I listened with interest to Lyndal Greenslade’s podcast and read the related paper with a mix of excitement and concern (Greenslade, McAuliffe, & Chenoweth, 2014; Podsocs, 2014). Both of these items were kindly posted on this website by Liz Beddoe. The podcast and paper described radical ways in which social workers in Australia work covertly to the advantage of their clients. For example, turning a blind eye to behaviour that was contrary to care plans, in order to avoid a more arbitrary use of power by other professionals. This covert activism must be considered in the context of the social workers’ ‘deep critical reflection’ on their practice, and an organisational climate experienced as being increasingly hostile to the professional values held by social workers.
In light of the New Zealand governments call to review Child, Youth and Family, Paora Moyle offers a Māori practitioners perspective on the CYF review and the continuing relevance of the document Puao-te-ata-tu (Daybreak).
On April 1 the Minister of Social Development Anne Tolley announced that an independent review, led by Paula Rebstock, would develop a business case for a “new operating model to modernise CYF, enhance its governance and assurance, and will have a wide-ranging brief to consider all aspects of CYF operations”. With not one shred of evidence presented, as is frequently the case in this current regime, Minister Tolley opined: “New Zealand used to be a world leader in the field of child protection, but I believe we are now eight to ten years behind in our thinking”. In the follow up the next day, the mainstream media failed to find any expert opinion other than the usual suspects.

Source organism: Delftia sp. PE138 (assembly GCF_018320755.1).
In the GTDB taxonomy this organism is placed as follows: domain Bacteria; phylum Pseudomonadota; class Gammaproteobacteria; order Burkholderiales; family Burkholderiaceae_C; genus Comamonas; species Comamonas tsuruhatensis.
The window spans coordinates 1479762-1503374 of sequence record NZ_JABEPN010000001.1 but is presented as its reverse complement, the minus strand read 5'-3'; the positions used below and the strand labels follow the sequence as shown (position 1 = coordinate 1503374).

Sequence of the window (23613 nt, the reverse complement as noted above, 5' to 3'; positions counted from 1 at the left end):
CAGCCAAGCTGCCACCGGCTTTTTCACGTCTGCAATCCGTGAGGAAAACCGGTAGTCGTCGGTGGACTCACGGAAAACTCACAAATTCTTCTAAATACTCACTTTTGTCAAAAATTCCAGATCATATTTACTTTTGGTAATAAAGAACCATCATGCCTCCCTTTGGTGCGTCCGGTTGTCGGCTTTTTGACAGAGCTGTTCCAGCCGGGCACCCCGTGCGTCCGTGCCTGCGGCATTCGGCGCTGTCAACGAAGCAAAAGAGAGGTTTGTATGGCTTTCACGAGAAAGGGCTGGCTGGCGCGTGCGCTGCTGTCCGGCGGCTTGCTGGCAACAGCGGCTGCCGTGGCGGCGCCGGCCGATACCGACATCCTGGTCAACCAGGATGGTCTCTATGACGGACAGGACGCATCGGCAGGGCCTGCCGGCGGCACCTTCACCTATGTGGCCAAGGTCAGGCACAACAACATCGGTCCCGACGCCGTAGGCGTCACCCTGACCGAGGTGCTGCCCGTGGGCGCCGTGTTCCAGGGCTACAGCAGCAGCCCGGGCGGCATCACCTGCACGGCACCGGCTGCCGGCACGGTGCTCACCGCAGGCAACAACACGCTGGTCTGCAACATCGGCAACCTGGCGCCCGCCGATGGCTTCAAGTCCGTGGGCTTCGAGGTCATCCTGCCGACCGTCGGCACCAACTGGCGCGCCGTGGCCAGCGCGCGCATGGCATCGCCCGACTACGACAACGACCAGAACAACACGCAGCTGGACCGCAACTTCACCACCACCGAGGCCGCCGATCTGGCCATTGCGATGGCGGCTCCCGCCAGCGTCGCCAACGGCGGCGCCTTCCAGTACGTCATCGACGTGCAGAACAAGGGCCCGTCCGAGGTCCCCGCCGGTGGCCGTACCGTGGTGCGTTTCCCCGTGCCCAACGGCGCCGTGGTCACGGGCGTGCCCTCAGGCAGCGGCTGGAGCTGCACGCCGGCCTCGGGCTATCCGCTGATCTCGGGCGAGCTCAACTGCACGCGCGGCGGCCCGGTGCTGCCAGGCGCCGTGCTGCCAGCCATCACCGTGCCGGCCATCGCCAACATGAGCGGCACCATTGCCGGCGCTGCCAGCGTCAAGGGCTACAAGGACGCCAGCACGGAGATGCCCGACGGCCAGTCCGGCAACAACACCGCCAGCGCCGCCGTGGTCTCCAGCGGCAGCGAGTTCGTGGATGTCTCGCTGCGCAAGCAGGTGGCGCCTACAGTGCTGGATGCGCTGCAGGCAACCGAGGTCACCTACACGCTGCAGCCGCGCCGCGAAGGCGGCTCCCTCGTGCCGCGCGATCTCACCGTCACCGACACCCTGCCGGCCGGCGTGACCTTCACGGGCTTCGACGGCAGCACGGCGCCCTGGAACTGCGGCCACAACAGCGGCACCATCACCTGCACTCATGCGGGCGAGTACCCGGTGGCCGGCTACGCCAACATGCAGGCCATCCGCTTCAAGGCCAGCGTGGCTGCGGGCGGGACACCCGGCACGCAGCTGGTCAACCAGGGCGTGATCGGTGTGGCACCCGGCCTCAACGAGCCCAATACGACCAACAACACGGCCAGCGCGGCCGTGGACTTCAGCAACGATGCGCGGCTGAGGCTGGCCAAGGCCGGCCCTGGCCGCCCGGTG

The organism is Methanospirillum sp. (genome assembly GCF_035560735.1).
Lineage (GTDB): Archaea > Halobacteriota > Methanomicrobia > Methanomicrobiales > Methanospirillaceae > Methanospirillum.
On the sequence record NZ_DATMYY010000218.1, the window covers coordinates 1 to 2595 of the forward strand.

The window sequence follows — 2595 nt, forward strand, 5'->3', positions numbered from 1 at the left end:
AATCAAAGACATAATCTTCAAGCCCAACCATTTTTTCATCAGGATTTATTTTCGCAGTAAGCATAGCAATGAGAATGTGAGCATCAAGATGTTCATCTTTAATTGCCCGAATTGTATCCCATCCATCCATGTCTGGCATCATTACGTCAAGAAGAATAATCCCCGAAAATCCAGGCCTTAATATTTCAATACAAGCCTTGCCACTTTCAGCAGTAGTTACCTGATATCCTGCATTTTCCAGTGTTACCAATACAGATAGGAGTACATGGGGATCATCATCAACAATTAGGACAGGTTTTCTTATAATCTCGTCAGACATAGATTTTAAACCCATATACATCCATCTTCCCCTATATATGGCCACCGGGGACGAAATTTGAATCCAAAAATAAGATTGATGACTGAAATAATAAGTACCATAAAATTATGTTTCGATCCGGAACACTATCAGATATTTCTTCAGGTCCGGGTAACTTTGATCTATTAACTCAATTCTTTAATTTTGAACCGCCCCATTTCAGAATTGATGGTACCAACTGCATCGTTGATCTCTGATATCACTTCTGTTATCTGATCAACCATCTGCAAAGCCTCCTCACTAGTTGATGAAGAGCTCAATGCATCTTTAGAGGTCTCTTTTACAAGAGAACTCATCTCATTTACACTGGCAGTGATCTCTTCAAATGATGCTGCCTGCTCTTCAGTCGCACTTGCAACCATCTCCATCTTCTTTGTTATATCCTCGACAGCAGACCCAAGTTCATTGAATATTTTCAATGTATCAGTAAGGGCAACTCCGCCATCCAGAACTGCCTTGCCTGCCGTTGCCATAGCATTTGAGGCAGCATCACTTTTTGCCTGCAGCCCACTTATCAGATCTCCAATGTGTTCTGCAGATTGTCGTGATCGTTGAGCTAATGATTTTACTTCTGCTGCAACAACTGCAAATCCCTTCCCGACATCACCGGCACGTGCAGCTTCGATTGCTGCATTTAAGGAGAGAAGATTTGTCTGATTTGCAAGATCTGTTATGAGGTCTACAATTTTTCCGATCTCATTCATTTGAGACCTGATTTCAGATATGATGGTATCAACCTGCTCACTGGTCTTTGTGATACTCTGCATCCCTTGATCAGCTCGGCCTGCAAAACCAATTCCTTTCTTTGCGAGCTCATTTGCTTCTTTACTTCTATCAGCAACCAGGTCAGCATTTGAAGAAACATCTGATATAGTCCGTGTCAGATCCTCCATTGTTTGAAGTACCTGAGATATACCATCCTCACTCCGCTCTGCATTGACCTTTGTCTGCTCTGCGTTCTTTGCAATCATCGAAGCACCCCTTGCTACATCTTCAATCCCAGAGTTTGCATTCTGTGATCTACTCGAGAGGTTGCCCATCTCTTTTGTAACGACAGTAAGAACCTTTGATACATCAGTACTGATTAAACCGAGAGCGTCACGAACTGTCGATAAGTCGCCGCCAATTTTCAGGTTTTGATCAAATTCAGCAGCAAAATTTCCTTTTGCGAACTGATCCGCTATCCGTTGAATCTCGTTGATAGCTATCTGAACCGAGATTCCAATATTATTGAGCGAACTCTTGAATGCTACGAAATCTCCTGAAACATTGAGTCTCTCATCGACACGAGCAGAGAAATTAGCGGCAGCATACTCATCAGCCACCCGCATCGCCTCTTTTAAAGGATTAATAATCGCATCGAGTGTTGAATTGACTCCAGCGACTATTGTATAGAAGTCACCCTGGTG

In episode 71 of Podsocs (podcasts for social workers) Patricia Fronek interviews Lyndal Greenslade on the topic of Closet activists and covert workplace activities.
You can access a free copy of Lyndal’s recent paper: Social Workers’ Experiences of Covert Workplace Activism.
For more on the history, and recent renaissance, of radical social work see the page on the history of social work website.